Linda's initial lament is the actual truth behind her dilemma - that Johnnie's being gay changes everything about her plans and ambitions for him. She later backtracks to admit she sees him as a soft, sensible lad, whom she hoped would have a dominant protective girlfriend, but she's also perceived that Danny the predator has his sights on Johnnie, and she's really worried about Johnnie having a boyfriend.

At the moment, Johnnie's not even sure he wants to be with anyone; he just wants to be himself, and he reassures his mother that nothing has changed about the way he feels about her. He misses her and wants her love back.

Linda's trying. God knows she's trying, and she does make a sincere effort for Johnnie's sake, but the final scene of her crying at the table over his booties, tells us that, as much as she has to accept Johnnie is gay or lose her son, she isn't happy about it.

Observation: When Whitney and Johnnie left the Butcher kitchen, it was a mess, with the table littered with bottles and glasses of booze. Yet when Carol returned, and passed the kids leaving, the kitchen was spotless. EastEnders wants to brush up on this shit.

A Free Man in Walford.

Max is drunk around his alcoholic daughter and the older married man she's seeing. Actually, that was a very good scene in the Vic, with Max sat with Lauren, Jake and Sadie, supposedly "celebrating" his freedom from Kirsty, yet at the same time ruminating on Ian's future with Denise.

Who knows? He reflects. After all, people always thought he and Tanya a happy couple,and he then begins to subtly interpose his own past position upon that of Jake, intimating to him via his tale of his and Tanya's marriage just how much alike the two men are and because of this, how Max is able to read Jake like a book ...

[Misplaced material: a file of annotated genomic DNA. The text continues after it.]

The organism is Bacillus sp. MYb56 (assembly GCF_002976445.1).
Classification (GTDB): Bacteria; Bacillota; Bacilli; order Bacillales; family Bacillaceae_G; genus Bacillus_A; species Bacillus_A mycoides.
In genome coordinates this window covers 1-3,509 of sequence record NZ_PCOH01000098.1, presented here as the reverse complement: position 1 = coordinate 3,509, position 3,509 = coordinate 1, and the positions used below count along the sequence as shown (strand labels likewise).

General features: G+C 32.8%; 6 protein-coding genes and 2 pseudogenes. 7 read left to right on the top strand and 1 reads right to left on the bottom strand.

I mean, people thought me and Tan had a good marriage, but there I was - lyin' and cheatin' on her, gettin' involved with a woman half my age ...

For once, Lauren is the adult in the room and takes Max home. Max thinks Lauren has finished with Jake, but he doesn't realise his daughter is more like her parents than he thinks. And the pledge of celibacy and the single life from Max doesn't amount to a hill of beans, when we all know Saint Stacey Slater is looming on the horizon.

Mamma Died.

So AJ leaves, but not to go to her funeral, to go to his new job in Birmingham, and leaves in what appears to be a brand new Toyota. Did I miss something? When did Phil sack him? I know he was rarely seen at the Arches, but then most people are rarely seen at work in Albert Square. I want to know when he obtained the flash wheels, because he couldn't have scored a company car that quickly.

Also, I'm confused. Did Mas and AJ grow up in England and did their parents return to Pakistan? The tales of Mamma working in the factory and abusive Daddy sounded curiously English, and wasn't it the first year of the Masoods' sojourn that Masood returned home to visit his sick and kindly father? And there's been no mention of Imzamam going I know the actor who played him is dead, but Imzamam isn't and should get a mention.

And Masood mentions the difficulty of returning to Pakistan a divorced man with a gay son and seeing a white woman (read infidel), but what about Zainab, a woman - three times married, twice divorced and now seeing her cousin?

AJ was one of the most undeveloped characters ever to appear in the show, someone who was hired entirely to make up ethnic numbers, with no forethought of development or character arc at all, which was a shame because the actor is experienced and talented. AJ goes, and the horribly inept Tamwar stays on. Whoda thunk it?

The story is a lead-in to a big cheating one.

Oops, She's Done It Again ...

Ah, the incidental parents that are Carol and David.

David has no right to interfere in Bianca's lovelife at all, but if I were Patsy Palmer, I'd seriously complain to whoever does her make-up. The idea that David Wicks is even fourteen years or fifteen years older than his daughter is ludicrous. Of that family dynamic, he looks like the younger brother of Lindsey Coulson and Patsy Palmer. Bianca looked frightful with that pale make-up and the sooty mascara.